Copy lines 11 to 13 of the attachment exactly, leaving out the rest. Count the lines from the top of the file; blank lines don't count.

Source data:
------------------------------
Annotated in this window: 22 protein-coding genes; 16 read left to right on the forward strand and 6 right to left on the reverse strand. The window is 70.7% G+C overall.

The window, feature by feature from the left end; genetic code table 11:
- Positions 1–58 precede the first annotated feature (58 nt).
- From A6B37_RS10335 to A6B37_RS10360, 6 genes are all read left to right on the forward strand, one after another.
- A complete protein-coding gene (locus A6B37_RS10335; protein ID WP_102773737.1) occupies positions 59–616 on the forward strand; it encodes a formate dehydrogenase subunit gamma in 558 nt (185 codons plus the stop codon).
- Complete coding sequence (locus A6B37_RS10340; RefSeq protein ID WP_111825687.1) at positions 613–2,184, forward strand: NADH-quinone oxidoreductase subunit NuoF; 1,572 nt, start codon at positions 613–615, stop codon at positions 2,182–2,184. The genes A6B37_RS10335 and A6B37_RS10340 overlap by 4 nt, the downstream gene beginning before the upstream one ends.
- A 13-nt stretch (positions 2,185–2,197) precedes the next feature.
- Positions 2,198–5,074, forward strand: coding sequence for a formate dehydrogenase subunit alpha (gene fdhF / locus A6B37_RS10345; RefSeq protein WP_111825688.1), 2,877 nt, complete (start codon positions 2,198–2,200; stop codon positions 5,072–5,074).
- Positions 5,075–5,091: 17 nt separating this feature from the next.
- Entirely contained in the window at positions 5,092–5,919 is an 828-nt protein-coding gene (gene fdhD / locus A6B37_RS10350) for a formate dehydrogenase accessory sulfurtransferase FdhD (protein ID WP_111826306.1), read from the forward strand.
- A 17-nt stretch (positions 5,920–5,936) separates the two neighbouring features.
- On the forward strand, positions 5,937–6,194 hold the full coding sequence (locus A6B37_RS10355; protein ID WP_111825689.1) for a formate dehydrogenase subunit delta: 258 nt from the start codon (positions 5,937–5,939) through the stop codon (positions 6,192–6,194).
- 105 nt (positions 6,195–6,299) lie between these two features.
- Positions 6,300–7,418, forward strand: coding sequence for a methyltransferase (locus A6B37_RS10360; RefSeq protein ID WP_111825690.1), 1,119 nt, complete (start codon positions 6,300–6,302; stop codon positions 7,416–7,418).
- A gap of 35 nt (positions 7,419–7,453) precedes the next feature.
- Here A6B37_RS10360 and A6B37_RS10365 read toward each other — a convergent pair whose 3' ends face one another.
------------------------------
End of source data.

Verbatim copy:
- A 17-nt stretch (positions 5,920–5,936) separates the two neighbouring features.
- On the forward strand, positions 5,937–6,194 hold the full coding sequence (locus A6B37_RS10355; protein ID WP_111825689.1) for a formate dehydrogenase subunit delta: 258 nt from the start codon (positions 5,937–5,939) through the stop codon (positions 6,192–6,194).
- 105 nt (positions 6,195–6,299) lie between these two features.